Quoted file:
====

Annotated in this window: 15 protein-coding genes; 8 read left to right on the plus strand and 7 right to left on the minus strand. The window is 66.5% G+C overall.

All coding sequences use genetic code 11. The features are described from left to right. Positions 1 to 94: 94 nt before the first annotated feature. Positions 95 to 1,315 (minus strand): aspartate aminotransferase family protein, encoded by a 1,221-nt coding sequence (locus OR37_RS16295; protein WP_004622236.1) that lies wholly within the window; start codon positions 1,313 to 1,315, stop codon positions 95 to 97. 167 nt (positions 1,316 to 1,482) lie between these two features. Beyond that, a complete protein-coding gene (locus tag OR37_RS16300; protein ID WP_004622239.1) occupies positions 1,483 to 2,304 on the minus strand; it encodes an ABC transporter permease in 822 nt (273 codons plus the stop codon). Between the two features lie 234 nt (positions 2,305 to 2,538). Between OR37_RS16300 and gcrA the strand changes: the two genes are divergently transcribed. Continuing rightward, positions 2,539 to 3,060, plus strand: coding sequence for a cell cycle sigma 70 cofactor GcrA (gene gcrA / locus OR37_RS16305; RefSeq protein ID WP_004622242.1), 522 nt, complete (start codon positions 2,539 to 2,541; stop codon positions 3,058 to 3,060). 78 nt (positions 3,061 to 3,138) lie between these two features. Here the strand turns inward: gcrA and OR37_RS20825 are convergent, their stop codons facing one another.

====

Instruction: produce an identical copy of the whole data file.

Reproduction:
Annotated in this window: 15 protein-coding genes; 8 read left to right on the plus strand and 7 right to left on the minus strand. The window is 66.5% G+C overall.

All coding sequences use genetic code 11. The features are described from left to right. Positions 1 to 94: 94 nt before the first annotated feature. Positions 95 to 1,315 (minus strand): aspartate aminotransferase family protein, encoded by a 1,221-nt coding sequence (locus OR37_RS16295; protein WP_004622236.1) that lies wholly within the window; start codon positions 1,313 to 1,315, stop codon positions 95 to 97. 167 nt (positions 1,316 to 1,482) lie between these two features. Beyond that, a complete protein-coding gene (locus tag OR37_RS16300; protein ID WP_004622239.1) occupies positions 1,483 to 2,304 on the minus strand; it encodes an ABC transporter permease in 822 nt (273 codons plus the stop codon). Between the two features lie 234 nt (positions 2,305 to 2,538). Between OR37_RS16300 and gcrA the strand changes: the two genes are divergently transcribed. Continuing rightward, positions 2,539 to 3,060, plus strand: coding sequence for a cell cycle sigma 70 cofactor GcrA (gene gcrA / locus OR37_RS16305; RefSeq protein ID WP_004622242.1), 522 nt, complete (start codon positions 2,539 to 2,541; stop codon positions 3,058 to 3,060). 78 nt (positions 3,061 to 3,138) lie between these two features. Here the strand turns inward: gcrA and OR37_RS20825 are convergent, their stop codons facing one another.